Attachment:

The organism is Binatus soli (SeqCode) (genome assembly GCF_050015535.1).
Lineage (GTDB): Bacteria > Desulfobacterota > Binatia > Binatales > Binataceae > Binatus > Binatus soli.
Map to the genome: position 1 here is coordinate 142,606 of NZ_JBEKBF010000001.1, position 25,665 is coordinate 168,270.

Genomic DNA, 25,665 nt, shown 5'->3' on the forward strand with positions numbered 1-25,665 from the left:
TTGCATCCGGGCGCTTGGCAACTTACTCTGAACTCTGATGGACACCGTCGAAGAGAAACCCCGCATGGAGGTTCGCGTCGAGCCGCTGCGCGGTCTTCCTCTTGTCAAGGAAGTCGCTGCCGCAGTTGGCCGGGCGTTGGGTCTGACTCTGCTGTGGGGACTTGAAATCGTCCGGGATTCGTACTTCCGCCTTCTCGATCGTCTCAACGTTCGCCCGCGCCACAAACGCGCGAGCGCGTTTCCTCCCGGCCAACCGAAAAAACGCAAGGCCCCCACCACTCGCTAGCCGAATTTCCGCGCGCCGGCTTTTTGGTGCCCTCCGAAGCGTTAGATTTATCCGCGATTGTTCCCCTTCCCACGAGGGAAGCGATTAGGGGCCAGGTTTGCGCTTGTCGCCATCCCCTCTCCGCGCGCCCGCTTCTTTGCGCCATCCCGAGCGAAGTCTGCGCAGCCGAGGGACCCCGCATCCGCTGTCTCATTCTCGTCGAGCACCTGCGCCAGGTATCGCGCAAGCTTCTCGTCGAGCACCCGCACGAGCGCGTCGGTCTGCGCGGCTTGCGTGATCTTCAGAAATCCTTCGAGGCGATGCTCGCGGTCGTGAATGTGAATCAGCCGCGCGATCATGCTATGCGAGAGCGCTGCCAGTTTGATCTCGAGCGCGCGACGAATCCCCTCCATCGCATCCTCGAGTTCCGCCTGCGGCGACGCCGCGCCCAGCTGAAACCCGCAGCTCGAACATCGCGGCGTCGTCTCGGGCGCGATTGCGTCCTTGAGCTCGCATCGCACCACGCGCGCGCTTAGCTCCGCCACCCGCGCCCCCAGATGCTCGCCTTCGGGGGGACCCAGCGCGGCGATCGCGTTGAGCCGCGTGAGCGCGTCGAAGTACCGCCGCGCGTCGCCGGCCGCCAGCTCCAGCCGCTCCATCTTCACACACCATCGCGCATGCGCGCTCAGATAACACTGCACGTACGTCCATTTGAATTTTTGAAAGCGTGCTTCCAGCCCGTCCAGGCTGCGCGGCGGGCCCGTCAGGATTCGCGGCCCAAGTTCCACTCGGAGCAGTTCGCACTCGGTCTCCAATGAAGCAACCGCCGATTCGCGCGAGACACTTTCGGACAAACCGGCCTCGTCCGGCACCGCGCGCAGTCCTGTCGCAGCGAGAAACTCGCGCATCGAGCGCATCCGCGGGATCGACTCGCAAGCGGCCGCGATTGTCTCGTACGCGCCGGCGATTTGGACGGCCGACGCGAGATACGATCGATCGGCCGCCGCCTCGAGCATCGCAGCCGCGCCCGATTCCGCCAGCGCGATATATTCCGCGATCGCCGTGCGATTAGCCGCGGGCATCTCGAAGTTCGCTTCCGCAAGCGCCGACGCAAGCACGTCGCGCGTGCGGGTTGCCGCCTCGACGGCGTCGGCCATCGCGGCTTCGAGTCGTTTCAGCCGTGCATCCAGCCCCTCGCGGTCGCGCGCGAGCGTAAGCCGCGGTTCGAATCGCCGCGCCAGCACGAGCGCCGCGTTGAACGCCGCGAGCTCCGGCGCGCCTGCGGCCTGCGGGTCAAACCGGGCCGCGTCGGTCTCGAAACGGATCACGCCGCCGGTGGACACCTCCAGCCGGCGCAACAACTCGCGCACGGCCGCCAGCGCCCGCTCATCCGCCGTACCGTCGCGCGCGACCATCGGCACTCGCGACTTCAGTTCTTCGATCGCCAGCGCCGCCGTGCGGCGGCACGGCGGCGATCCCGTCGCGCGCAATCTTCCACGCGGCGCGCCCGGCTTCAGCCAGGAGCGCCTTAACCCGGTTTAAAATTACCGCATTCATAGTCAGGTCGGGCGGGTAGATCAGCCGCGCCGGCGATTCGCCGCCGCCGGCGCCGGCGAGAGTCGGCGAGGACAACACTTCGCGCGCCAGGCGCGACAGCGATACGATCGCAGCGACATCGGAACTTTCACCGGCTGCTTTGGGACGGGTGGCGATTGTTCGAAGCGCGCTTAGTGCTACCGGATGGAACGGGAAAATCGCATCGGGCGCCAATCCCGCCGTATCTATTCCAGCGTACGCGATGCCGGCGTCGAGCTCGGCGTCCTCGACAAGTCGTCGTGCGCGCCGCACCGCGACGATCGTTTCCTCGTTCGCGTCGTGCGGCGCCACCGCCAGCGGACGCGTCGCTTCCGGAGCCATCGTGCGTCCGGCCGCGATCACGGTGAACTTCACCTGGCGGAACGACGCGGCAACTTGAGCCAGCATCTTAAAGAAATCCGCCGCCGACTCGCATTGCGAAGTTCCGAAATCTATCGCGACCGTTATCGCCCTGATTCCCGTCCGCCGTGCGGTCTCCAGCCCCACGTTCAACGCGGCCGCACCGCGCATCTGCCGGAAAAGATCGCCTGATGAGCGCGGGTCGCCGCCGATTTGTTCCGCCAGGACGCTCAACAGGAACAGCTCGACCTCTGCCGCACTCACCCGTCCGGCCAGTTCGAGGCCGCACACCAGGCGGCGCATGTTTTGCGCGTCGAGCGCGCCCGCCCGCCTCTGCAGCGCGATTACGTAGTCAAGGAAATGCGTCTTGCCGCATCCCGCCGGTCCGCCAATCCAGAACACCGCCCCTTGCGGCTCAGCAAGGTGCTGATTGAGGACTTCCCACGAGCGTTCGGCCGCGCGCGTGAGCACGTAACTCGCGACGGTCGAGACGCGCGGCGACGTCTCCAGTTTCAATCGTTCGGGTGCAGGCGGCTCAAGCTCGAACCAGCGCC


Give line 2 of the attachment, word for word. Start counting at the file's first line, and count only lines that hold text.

Lineage (GTDB): Bacteria > Desulfobacterota > Binatia > Binatales > Binataceae > Binatus > Binatus soli.